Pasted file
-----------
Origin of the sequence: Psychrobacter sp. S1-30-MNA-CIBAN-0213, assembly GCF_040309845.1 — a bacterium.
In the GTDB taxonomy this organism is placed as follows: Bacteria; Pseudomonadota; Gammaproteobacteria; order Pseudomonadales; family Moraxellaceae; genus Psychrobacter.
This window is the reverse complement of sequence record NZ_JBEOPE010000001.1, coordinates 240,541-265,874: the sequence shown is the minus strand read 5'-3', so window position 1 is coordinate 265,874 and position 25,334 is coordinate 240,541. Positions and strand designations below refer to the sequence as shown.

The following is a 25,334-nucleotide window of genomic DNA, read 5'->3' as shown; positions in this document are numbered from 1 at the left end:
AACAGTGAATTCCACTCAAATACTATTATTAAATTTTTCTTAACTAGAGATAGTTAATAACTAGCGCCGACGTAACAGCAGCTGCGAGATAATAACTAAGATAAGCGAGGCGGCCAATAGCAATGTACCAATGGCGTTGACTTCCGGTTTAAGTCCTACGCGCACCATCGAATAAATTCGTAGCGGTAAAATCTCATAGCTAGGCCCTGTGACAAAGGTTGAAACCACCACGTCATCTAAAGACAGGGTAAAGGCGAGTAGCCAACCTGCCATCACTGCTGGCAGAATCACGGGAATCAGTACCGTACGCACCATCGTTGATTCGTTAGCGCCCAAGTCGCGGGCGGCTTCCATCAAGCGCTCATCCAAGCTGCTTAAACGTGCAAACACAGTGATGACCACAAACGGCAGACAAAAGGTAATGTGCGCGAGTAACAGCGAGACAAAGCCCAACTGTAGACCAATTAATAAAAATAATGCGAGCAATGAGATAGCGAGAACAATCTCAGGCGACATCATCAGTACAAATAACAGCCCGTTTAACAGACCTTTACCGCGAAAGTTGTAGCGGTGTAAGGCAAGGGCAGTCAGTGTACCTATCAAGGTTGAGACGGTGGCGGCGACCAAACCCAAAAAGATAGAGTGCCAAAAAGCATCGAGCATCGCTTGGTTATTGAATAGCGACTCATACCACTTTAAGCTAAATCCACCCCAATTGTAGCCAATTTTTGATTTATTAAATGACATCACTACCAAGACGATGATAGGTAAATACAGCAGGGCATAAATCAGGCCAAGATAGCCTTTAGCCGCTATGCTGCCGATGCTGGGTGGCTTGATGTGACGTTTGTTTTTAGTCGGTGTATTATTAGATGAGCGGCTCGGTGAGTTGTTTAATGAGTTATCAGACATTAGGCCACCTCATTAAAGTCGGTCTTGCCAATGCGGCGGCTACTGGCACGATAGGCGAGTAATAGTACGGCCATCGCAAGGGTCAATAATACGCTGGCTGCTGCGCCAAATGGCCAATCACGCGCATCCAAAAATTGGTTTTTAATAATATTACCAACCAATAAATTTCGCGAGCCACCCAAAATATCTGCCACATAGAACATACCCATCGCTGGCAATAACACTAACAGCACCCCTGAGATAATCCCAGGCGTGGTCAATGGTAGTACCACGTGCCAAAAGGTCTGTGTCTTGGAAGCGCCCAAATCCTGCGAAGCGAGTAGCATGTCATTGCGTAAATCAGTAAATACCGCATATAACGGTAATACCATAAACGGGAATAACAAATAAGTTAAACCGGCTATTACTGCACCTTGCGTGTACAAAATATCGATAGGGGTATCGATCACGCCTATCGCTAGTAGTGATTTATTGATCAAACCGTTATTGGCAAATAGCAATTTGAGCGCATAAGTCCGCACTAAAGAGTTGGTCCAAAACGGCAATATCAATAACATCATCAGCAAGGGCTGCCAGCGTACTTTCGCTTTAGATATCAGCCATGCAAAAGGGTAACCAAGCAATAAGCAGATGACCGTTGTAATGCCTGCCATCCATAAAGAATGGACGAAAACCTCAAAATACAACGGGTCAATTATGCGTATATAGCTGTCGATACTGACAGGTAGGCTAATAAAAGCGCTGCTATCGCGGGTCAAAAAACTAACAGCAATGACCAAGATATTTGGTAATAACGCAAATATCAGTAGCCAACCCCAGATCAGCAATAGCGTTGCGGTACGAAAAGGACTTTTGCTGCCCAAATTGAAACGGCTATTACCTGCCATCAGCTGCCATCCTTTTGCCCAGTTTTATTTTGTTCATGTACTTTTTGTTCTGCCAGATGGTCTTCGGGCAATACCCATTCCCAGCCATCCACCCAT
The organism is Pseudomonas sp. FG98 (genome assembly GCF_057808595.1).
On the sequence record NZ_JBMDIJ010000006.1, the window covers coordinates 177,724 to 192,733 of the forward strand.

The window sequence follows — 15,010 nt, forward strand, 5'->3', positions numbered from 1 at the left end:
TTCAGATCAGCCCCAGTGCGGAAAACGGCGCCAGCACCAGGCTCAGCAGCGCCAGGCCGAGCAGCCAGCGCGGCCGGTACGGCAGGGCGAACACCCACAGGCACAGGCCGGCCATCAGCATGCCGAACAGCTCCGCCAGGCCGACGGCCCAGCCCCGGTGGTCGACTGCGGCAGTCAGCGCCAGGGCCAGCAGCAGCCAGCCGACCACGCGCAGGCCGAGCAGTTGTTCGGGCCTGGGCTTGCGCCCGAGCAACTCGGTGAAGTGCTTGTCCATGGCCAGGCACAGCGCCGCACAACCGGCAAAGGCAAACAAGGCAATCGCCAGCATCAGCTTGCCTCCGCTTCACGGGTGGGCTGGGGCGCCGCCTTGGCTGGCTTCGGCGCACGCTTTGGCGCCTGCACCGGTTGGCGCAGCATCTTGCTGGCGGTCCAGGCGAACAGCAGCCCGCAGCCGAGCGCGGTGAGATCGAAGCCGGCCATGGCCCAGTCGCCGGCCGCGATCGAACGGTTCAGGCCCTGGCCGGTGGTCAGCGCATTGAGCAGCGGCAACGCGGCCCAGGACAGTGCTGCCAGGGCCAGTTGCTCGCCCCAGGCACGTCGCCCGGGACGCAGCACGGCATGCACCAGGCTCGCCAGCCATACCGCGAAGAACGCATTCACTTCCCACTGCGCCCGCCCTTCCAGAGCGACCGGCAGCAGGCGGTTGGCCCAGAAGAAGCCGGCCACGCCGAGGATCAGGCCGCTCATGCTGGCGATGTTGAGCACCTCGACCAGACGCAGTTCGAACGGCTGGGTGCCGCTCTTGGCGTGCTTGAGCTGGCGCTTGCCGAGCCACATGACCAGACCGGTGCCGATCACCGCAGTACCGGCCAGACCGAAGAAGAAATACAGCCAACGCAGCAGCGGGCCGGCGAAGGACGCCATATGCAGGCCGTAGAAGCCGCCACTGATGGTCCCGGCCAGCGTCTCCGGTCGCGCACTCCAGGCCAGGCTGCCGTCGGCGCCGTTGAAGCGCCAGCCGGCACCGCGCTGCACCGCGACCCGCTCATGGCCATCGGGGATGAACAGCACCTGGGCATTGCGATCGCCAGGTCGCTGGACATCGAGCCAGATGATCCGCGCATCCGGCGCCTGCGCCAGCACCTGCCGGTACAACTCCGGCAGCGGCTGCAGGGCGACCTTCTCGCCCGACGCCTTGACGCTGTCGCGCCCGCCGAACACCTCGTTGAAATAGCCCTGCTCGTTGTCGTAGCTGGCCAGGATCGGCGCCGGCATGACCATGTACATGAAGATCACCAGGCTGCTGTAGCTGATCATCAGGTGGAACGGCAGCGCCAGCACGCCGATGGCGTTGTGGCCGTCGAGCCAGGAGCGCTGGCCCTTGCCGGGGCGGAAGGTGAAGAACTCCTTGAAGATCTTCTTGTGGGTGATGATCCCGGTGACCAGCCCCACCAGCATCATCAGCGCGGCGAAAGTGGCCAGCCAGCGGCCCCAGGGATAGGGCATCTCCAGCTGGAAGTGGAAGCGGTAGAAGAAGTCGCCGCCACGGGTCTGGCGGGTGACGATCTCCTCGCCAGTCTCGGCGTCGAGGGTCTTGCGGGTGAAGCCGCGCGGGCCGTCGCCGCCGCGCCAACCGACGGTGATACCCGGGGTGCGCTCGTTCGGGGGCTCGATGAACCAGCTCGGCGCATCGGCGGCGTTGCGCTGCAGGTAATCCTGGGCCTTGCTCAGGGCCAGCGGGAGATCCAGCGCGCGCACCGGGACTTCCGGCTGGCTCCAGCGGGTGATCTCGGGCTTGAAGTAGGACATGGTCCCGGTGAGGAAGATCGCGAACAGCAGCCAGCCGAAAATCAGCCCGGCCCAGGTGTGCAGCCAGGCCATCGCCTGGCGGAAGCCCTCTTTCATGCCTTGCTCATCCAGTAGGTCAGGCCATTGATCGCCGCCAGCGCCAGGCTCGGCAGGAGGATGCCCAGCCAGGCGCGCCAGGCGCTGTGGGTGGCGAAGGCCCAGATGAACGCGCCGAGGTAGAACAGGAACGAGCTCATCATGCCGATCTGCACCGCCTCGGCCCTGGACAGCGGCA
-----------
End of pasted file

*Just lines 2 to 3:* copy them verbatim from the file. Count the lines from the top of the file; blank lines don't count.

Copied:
In the GTDB taxonomy this organism is placed as follows: Bacteria; Pseudomonadota; Gammaproteobacteria; order Pseudomonadales; family Moraxellaceae; genus Psychrobacter.
This window is the reverse complement of sequence record NZ_JBEOPE010000001.1, coordinates 240,541-265,874: the sequence shown is the minus strand read 5'-3', so window position 1 is coordinate 265,874 and position 25,334 is coordinate 240,541. Positions and strand designations below refer to the sequence as shown.